Bat scare minimal compared to bill

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Friday, August 28, 2009
— A bat's short flight around the Galindo-Doucette home May 28 led to about $18,000 in medical bills.

No family members had direct, known contact with the bat, but rabies vaccinations for three people caused a mountain of stress when the family's insurance carrier initially refused to pay.

"We thought we had decent insurance," said Evelyn Galindo-Doucette, a Spanish teacher in the Janesville School District. "Somehow, prices have gotten so inflated that if you happen to get charged for something because of a loophole in your insurance, you could be done. You're one step from bankruptcy."

She said her experience shows how health care doesn't seem like a crisis until you face it—even when you have good insurance.

Galindo-Doucette wants to make people aware of the vaccine's cost and how to possibly avoid the bill. In retrospect, the family would have captured the bat and had it tested for rabies, possibly eliminating the need for the vaccinations, she said.

Data collected by the Wisconsin Hospital Association Information Center shows nearly 600 records of rabies vaccination cases among the about 150 hospital emergency rooms in the state in the last four quarters.

The average charge for initial rabies care, including emergency-room visit and first dose of vaccine, was about $2,400, said Joe Kachelsi, vice president of the WHA Information Center.

Dr. Keith Konkol, infectious disease physician at Mercy Hospital, said several factors go into the cost of the vaccine, though it is relatively expensive compared to other vaccines.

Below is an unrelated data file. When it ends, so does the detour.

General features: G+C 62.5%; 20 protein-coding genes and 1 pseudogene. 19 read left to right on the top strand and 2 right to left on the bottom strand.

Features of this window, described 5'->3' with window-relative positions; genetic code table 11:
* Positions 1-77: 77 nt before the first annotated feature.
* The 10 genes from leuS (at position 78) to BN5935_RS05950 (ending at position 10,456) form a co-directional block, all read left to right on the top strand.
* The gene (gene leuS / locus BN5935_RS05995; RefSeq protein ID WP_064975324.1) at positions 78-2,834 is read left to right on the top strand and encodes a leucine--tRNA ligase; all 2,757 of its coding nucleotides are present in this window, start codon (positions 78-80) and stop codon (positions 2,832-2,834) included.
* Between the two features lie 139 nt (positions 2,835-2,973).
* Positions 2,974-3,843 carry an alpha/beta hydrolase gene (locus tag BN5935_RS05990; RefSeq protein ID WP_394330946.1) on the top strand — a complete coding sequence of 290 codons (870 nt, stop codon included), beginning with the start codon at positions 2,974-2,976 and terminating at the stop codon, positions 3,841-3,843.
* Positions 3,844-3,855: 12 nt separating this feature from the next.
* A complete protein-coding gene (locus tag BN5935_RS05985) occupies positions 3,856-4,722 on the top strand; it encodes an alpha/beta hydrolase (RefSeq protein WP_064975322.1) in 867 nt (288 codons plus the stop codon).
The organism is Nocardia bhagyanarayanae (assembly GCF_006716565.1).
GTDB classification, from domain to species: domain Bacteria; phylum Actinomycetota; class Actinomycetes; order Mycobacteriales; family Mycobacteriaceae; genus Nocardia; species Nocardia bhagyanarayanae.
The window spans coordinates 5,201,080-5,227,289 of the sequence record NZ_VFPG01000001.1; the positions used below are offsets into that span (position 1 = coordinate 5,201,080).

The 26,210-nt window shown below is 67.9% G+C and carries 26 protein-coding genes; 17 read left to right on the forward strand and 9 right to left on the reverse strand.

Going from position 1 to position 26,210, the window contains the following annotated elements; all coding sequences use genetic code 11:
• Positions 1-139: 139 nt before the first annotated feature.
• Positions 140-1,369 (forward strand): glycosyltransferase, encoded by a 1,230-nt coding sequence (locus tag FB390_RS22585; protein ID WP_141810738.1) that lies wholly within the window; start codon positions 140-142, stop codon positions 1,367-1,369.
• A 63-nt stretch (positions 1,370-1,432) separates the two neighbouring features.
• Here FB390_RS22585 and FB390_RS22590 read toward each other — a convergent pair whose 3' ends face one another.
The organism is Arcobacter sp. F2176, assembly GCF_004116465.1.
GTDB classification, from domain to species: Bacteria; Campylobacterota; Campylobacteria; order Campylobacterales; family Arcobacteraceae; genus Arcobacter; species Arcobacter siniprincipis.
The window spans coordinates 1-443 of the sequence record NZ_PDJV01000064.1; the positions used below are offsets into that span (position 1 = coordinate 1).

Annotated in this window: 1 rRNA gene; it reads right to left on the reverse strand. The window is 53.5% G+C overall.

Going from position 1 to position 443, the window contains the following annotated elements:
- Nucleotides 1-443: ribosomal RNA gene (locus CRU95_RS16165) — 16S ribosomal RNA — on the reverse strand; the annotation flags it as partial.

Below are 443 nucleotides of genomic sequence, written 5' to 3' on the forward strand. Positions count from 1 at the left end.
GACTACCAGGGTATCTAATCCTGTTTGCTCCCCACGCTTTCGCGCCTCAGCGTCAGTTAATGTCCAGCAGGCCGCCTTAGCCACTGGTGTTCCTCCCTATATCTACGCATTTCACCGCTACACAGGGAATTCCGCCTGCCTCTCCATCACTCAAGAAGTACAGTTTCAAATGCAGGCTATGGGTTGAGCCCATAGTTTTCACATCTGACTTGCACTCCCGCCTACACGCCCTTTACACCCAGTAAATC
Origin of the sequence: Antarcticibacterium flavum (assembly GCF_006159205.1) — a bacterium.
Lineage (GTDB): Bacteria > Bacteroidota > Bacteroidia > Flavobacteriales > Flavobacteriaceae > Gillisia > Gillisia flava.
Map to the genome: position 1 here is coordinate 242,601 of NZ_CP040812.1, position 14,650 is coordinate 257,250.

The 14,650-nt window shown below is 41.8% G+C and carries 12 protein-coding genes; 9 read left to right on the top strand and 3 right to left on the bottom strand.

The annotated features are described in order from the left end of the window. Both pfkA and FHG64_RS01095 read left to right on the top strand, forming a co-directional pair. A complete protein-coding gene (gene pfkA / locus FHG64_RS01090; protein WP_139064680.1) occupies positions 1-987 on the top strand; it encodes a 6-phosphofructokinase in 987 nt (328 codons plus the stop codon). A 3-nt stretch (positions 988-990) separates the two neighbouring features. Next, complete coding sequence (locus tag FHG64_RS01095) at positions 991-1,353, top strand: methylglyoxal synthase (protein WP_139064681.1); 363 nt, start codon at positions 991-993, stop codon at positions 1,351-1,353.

"No matter where you go, it's going to be expensive," he said.

The vaccine likely has a higher cost to develop and recent worldwide shortages also have probably made it more expensive, he said. In addition to the vaccine costs, hospital bills include the medical professionals' charges, emergency room/clinic charges and other costs, he said.

Konkol estimates three to five patients are seen per year at Mercy needing the post-exposure rabies vaccine.

How it happened

Evelyn and her husband, Chuck, were watching TV on the couch when she saw a bat swooping in from the dining room toward her.

"Get it outta here!" the couple exclaimed as the situation turned slightly chaotic in just a few seconds.

The bat took a short flight around the upstairs, where the couple's kids, Ernesto, 4, and Lilli, 2, were sleeping behind closed doors. Chuck got the bat outside through an open door.

Then they wondered how the bat got in and how long it had been around. The previous day they had read in the newspaper that two bats from Rock County have tested positive for rabies.

The next morning, the family headed to Mercy Hospital's emergency room, where a doctor determined that no one had bat-related marks but recommended the family be vaccinated.

Once symptoms develop, it's too late to treat rabies, and it likely will be deadly, she said.

Chuck decided he'd take the risk, but Evelyn and the kids started the five-dose series of the vaccine, plus the initial rabies immune globulin, she said.

Then came the bill: $9,000 for the initial emergency room visit and a total of $18,000 including the four additional clinic visits for the remainder of the vaccines. But their insurance doesn't cover rabies vaccinations, she said.